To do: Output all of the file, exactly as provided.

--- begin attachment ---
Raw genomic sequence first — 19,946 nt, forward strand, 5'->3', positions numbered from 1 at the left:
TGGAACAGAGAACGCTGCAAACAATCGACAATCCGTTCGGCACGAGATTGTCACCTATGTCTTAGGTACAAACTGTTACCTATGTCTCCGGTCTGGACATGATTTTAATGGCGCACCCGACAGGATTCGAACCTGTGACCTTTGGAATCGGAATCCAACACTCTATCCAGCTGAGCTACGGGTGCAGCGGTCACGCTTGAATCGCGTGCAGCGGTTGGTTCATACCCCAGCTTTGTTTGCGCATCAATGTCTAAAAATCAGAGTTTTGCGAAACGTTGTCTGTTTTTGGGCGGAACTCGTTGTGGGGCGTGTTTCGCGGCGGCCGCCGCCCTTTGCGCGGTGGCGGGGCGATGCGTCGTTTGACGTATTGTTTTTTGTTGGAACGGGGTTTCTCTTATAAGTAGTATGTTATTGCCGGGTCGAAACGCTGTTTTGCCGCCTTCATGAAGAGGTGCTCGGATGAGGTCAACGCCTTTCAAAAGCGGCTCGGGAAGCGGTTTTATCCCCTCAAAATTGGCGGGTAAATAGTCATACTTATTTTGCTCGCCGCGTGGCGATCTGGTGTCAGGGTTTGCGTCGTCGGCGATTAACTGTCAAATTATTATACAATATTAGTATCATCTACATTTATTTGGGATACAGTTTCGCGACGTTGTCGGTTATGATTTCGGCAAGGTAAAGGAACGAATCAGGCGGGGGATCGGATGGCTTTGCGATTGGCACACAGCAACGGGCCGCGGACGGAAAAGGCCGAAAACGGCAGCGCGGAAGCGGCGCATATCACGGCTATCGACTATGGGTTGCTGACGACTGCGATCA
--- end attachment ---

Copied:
Raw genomic sequence first — 19,946 nt, forward strand, 5'->3', positions numbered from 1 at the left:
TGGAACAGAGAACGCTGCAAACAATCGACAATCCGTTCGGCACGAGATTGTCACCTATGTCTTAGGTACAAACTGTTACCTATGTCTCCGGTCTGGACATGATTTTAATGGCGCACCCGACAGGATTCGAACCTGTGACCTTTGGAATCGGAATCCAACACTCTATCCAGCTGAGCTACGGGTGCAGCGGTCACGCTTGAATCGCGTGCAGCGGTTGGTTCATACCCCAGCTTTGTTTGCGCATCAATGTCTAAAAATCAGAGTTTTGCGAAACGTTGTCTGTTTTTGGGCGGAACTCGTTGTGGGGCGTGTTTCGCGGCGGCCGCCGCCCTTTGCGCGGTGGCGGGGCGATGCGTCGTTTGACGTATTGTTTTTTGTTGGAACGGGGTTTCTCTTATAAGTAGTATGTTATTGCCGGGTCGAAACGCTGTTTTGCCGCCTTCATGAAGAGGTGCTCGGATGAGGTCAACGCCTTTCAAAAGCGGCTCGGGAAGCGGTTTTATCCCCTCAAAATTGGCGGGTAAATAGTCATACTTATTTTGCTCGCCGCGTGGCGATCTGGTGTCAGGGTTTGCGTCGTCGGCGATTAACTGTCAAATTATTATACAATATTAGTATCATCTACATTTATTTGGGATACAGTTTCGCGACGTTGTCGGTTATGATTTCGGCAAGGTAAAGGAACGAATCAGGCGGGGGATCGGATGGCTTTGCGATTGGCACACAGCAACGGGCCGCGGACGGAAAAGGCCGAAAACGGCAGCGCGGAAGCGGCGCATATCACGGCTATCGACTATGGGTTGCTGACGACTGCGATCA